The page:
Needlepoint for Men: Craft and Masculinity in Postwar America

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2 Citations (Scopus)

Abstract

In 1992 when Clement Greenberg, one of the most influential art critics of the twentieth century, stated “Craft is not art,” it reflected more than half a century of thinking and writing on what he perceived to be the fundamental differences between modern art and mass culture. Greenberg emphatically excluded craft from his conception of modernism as it was neither high nor low culture but had become increasingly aligned, in the aftermath of World War II, with middlebrow consumerism. Furthermore, popular crafts such as needlepoint, for Greenberg
and many others like him, embodied essentialist notions of femininity - in their association with amateurism, leisure, and domesticity. And even though professional and amateur crafts grew exponentially in the period, needlecrafts, in particular, became enmeshed in a widespread moral panic about the erosion of American manhood by the perceived threat of feminization and ultimately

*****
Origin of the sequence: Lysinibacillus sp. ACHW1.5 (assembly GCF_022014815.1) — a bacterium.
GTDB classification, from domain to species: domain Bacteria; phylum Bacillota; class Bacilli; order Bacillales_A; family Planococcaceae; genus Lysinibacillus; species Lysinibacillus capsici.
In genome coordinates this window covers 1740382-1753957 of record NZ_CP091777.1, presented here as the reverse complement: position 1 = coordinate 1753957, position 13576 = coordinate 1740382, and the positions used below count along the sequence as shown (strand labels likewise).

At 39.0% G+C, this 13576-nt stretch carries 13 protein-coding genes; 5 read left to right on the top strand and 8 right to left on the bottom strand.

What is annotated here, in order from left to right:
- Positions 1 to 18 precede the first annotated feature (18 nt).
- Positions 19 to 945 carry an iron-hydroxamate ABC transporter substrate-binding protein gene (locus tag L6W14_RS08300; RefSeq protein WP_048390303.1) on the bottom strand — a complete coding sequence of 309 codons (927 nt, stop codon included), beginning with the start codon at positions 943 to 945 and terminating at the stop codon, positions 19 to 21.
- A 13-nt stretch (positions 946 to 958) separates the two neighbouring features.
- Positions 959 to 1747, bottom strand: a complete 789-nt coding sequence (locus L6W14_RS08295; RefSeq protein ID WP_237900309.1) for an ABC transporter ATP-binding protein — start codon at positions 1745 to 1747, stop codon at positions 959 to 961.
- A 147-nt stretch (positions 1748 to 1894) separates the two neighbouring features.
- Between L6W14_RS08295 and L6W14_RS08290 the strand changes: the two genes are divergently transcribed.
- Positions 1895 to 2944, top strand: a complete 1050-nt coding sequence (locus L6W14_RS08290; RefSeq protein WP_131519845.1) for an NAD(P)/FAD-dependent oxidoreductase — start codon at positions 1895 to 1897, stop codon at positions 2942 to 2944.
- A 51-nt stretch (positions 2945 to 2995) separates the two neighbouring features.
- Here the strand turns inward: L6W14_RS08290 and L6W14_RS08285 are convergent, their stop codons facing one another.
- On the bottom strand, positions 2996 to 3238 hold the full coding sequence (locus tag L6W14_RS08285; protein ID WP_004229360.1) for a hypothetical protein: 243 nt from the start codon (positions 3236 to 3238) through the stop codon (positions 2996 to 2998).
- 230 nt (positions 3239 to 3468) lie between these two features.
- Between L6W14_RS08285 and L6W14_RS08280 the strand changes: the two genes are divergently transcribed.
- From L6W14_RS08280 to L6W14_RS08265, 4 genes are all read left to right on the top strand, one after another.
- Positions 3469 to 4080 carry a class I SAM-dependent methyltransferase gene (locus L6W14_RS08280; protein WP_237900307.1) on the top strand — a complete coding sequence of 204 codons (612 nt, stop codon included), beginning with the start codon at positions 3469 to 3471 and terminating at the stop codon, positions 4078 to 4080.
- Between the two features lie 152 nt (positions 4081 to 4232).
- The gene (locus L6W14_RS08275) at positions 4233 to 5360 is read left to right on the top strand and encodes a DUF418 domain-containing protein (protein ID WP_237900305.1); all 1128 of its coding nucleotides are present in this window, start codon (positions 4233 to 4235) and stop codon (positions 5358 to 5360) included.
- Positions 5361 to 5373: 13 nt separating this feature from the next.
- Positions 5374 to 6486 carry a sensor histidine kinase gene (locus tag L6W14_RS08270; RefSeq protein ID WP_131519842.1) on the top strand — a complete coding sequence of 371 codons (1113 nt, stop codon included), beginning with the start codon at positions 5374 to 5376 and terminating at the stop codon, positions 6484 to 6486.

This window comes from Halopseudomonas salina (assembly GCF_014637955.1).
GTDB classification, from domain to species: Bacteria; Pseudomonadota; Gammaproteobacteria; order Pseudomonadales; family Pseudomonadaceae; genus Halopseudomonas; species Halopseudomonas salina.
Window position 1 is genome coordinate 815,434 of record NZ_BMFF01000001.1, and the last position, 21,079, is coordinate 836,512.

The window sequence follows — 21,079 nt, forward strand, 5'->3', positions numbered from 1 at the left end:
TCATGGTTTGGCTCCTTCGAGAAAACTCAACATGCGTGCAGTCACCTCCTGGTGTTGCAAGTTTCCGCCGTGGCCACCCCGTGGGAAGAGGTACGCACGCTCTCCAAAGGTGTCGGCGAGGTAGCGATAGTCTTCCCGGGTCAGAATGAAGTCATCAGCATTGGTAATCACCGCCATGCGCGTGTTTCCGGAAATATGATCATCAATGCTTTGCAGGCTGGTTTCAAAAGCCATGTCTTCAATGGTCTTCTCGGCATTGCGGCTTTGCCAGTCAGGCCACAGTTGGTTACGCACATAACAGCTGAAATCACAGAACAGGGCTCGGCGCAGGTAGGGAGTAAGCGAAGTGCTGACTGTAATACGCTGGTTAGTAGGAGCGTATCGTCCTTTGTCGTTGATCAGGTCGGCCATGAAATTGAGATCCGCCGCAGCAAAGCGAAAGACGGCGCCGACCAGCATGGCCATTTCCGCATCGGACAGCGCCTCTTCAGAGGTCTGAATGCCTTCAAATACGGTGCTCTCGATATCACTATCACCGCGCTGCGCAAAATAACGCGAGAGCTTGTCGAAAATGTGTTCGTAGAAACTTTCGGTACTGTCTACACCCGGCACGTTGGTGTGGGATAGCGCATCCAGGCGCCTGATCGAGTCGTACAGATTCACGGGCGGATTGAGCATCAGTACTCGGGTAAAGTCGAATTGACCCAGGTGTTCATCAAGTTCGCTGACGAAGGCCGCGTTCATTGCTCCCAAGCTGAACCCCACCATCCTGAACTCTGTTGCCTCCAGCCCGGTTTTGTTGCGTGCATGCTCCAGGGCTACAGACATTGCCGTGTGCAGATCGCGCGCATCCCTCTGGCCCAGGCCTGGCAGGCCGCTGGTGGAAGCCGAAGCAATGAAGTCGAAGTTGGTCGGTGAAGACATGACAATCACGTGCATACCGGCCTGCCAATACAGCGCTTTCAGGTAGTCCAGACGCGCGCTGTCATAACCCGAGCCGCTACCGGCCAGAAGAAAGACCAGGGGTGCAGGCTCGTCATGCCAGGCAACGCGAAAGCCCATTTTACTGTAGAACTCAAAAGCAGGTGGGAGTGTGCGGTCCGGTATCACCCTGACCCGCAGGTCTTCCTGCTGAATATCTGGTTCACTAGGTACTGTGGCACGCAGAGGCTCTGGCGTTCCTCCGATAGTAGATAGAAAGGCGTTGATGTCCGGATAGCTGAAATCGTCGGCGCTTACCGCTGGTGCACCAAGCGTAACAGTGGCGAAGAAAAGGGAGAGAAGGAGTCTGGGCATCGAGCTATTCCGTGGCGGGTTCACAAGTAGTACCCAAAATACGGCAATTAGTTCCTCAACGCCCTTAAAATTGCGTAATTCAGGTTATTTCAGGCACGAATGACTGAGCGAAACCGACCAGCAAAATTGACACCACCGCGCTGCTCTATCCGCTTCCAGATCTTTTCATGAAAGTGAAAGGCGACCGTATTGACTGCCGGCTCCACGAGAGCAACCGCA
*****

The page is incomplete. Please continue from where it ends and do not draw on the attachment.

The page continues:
homosexuality. However, while Greenberg’s views are repeated ad nauseam, the context of his ideas in postwar debates about middlebrow culture and masculinity remain overlooked. This article, therefore, reconsiders the case of Russell Lynes (1910–1991), an exact contemporary of Clement Greenberg (1909–1994), who not only publically parodied Greenberg’s highbrow artifice but sought to destabilize it by drawing attention to the relation of painting to needlepoint, and thus modern art to craft, and more critically by exploring the role of men as fabricators rather than artists or designers.
Original languageEnglish
Pages (from-to)301-331
Number of pages31
JournalJournal of Modern Craft
Volume8
Issue number3
DOIs
Publication statusPublished - 1 Nov 2015

Keywords

  • Russell Lynes
  • Clement Greenberg
  • needlepoint
  • modernism
  • masculinity
  • middlebrow
  • homosexuality

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